U.S. New Home Sales Spike Much More Than Expected In January
Data released by the Commerce Department on Wednesday showed a much bigger than expected jump in new home sales in the U.S. in the month of January.
The Commerce Department said new home sales spiked by 4.3 percent to an annual rate of 923,000 in January after soaring by 5.5 percent to a revised rate of 885,000 in December.
Economists had expected new home sales to surge up by 1.5 percent to a rate of 855,000 from the 842,000 originally reported for the previous month.
New home sales in the Midwest helped lead the higher in January, skyrocketing by 12.6 percent to an annual rate of 107,000.
The report said new home sales in the West also shot up by 6.8 percent to a rate of 307,000, while new home sales in the South jumped by 3.0 percent to a rate of 549,000.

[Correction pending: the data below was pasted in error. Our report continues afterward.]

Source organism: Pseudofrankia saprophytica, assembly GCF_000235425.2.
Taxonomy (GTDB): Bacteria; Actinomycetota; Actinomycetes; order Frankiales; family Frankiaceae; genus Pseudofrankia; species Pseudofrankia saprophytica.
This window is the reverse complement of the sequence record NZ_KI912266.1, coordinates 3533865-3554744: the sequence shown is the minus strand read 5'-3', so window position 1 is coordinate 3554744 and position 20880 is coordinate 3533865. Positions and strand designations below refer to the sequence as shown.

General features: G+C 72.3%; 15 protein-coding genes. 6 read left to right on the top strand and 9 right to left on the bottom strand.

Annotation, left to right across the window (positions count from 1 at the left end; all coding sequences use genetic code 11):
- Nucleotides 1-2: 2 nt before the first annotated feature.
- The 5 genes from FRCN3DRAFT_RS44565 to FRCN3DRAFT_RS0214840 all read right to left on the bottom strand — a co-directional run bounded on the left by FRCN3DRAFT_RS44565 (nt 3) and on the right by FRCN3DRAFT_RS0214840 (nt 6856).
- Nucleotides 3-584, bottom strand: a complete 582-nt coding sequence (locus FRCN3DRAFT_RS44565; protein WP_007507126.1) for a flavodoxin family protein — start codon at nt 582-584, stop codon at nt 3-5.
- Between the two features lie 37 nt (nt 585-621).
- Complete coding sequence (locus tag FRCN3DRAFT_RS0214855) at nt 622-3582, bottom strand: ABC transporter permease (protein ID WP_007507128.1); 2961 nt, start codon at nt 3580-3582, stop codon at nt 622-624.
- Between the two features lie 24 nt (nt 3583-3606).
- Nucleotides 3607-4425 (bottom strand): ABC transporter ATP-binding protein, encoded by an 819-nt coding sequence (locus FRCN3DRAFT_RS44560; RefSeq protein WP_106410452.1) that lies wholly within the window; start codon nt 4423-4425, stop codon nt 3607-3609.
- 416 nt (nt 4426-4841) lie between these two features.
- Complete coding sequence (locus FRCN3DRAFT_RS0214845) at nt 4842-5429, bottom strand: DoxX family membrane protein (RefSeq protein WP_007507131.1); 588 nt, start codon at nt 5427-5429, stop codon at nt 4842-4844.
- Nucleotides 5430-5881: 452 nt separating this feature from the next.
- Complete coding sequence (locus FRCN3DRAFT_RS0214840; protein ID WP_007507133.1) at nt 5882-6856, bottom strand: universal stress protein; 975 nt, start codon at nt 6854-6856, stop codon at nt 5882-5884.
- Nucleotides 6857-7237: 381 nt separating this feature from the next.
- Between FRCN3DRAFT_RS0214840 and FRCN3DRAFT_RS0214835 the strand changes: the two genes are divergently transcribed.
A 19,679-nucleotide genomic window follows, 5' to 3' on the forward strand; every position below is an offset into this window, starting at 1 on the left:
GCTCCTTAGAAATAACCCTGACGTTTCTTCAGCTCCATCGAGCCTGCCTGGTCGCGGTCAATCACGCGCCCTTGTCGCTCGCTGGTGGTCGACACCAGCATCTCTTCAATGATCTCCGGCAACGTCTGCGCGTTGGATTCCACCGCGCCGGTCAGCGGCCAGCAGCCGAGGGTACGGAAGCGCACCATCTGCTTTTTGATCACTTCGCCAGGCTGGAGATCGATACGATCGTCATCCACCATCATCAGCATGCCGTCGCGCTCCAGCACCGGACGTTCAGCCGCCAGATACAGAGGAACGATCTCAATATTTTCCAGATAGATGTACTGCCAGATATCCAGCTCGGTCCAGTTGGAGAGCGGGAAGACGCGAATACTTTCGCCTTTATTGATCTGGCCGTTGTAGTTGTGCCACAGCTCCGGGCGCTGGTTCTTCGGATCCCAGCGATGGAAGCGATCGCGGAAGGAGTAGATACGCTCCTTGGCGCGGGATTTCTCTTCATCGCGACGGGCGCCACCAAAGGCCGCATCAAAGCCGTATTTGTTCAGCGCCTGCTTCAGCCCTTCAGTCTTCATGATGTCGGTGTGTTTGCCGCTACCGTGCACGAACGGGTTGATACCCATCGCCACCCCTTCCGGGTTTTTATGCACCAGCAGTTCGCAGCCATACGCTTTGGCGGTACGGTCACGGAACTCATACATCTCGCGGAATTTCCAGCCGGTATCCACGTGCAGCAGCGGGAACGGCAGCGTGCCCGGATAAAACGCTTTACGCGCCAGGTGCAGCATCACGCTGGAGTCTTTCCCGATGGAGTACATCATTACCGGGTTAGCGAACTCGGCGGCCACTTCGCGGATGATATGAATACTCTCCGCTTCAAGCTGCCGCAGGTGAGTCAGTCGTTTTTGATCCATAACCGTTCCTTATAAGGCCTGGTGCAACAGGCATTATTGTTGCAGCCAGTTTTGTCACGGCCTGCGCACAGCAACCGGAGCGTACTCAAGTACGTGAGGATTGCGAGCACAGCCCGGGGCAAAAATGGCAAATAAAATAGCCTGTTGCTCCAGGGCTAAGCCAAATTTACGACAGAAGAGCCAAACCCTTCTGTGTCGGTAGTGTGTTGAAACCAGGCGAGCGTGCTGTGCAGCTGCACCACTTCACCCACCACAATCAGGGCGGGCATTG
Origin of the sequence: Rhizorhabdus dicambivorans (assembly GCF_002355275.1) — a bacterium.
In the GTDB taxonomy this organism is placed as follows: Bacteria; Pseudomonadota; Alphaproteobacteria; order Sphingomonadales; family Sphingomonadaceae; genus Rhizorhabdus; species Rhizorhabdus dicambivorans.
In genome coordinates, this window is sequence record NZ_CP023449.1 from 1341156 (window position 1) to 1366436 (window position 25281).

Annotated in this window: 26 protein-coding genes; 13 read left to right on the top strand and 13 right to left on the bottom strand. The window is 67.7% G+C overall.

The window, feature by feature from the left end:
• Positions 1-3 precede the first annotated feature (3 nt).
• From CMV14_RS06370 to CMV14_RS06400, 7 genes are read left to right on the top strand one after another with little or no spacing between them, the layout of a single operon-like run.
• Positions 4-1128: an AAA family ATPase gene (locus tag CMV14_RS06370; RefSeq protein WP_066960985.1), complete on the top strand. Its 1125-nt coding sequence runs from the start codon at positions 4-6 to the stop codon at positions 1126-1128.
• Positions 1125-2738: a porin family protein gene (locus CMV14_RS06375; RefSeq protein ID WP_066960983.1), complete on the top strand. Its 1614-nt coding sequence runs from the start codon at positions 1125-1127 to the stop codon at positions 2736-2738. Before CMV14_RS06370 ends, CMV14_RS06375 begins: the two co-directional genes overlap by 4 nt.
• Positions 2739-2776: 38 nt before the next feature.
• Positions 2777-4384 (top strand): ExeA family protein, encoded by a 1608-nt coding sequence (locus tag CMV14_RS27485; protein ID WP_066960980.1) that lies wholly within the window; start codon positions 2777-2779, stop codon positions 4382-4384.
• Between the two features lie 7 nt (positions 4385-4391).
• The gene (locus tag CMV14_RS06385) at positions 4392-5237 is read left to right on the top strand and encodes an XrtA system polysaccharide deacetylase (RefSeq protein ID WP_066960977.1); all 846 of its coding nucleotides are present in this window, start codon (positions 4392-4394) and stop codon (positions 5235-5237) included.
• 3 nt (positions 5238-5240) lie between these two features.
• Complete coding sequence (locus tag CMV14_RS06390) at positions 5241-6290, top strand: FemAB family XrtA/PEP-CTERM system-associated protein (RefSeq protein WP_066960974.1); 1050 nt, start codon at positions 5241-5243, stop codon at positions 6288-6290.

On the other hand, the Commerce Department said new home sales in the Northeast plunged by 13.9 percent to a rate of 31,000.
The median sales price of new homes sold in January was $346,400, down 1.9 percent from $353,100 in December but up 5.3 percent from $328,900 in the same month a year ago.
The report showed the estimate of new houses for sale at the end of January was 307,000, representing 4.0 months of supply at the current sales rate.
A separate report released by the National Association of Realtors last Friday showed another unexpected increase in U.S. existing home sales in the month of January.
NAR said existing home sales rose by 0.6 percent to an annual rate of 6.69 million in January after climbing by 0.9 percent to a revised rate of 6.65 million in December.
The continued growth came as surprise to economists, who had expected existing home sales to tumble by 2.2 percent to a rate of 6.61 million from the 6.76 million originally reported for the previous month.
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